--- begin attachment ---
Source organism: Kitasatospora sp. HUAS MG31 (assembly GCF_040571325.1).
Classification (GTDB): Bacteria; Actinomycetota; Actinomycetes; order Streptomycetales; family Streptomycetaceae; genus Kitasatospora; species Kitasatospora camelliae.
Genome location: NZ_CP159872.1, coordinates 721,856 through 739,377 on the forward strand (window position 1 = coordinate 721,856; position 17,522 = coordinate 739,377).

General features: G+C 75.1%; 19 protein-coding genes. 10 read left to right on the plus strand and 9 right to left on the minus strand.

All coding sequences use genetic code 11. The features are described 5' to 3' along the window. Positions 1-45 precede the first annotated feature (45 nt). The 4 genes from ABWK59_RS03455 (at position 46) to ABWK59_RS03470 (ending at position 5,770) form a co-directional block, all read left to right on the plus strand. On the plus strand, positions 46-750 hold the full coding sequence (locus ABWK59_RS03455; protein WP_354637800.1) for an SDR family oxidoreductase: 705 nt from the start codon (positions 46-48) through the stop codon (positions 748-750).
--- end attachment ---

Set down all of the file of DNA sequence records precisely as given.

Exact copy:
Source organism: Kitasatospora sp. HUAS MG31 (assembly GCF_040571325.1).
Classification (GTDB): Bacteria; Actinomycetota; Actinomycetes; order Streptomycetales; family Streptomycetaceae; genus Kitasatospora; species Kitasatospora camelliae.
Genome location: NZ_CP159872.1, coordinates 721,856 through 739,377 on the forward strand (window position 1 = coordinate 721,856; position 17,522 = coordinate 739,377).

General features: G+C 75.1%; 19 protein-coding genes. 10 read left to right on the plus strand and 9 right to left on the minus strand.

All coding sequences use genetic code 11. The features are described 5' to 3' along the window. Positions 1-45 precede the first annotated feature (45 nt). The 4 genes from ABWK59_RS03455 (at position 46) to ABWK59_RS03470 (ending at position 5,770) form a co-directional block, all read left to right on the plus strand. On the plus strand, positions 46-750 hold the full coding sequence (locus ABWK59_RS03455; protein WP_354637800.1) for an SDR family oxidoreductase: 705 nt from the start codon (positions 46-48) through the stop codon (positions 748-750).